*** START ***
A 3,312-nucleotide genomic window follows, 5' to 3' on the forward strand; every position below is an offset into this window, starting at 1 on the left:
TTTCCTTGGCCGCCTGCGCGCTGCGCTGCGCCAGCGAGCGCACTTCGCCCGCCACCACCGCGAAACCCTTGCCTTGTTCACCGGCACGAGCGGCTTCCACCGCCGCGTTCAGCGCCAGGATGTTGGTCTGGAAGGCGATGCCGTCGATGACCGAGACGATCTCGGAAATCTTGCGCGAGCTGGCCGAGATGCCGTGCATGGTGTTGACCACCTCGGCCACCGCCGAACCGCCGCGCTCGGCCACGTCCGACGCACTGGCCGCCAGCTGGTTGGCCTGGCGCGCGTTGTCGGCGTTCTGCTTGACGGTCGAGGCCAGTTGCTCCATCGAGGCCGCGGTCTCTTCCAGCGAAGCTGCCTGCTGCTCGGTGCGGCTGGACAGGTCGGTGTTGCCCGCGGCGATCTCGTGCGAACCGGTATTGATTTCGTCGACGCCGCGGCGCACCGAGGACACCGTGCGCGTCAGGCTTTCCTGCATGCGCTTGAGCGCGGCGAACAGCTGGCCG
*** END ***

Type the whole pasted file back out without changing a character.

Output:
A 3,312-nucleotide genomic window follows, 5' to 3' on the forward strand; every position below is an offset into this window, starting at 1 on the left:
TTTCCTTGGCCGCCTGCGCGCTGCGCTGCGCCAGCGAGCGCACTTCGCCCGCCACCACCGCGAAACCCTTGCCTTGTTCACCGGCACGAGCGGCTTCCACCGCCGCGTTCAGCGCCAGGATGTTGGTCTGGAAGGCGATGCCGTCGATGACCGAGACGATCTCGGAAATCTTGCGCGAGCTGGCCGAGATGCCGTGCATGGTGTTGACCACCTCGGCCACCGCCGAACCGCCGCGCTCGGCCACGTCCGACGCACTGGCCGCCAGCTGGTTGGCCTGGCGCGCGTTGTCGGCGTTCTGCTTGACGGTCGAGGCCAGTTGCTCCATCGAGGCCGCGGTCTCTTCCAGCGAAGCTGCCTGCTGCTCGGTGCGGCTGGACAGGTCGGTGTTGCCCGCGGCGATCTCGTGCGAACCGGTATTGATTTCGTCGACGCCGCGGCGCACCGAGGACACCGTGCGCGTCAGGCTTTCCTGCATGCGCTTGAGCGCGGCGAACAGCTGGCCG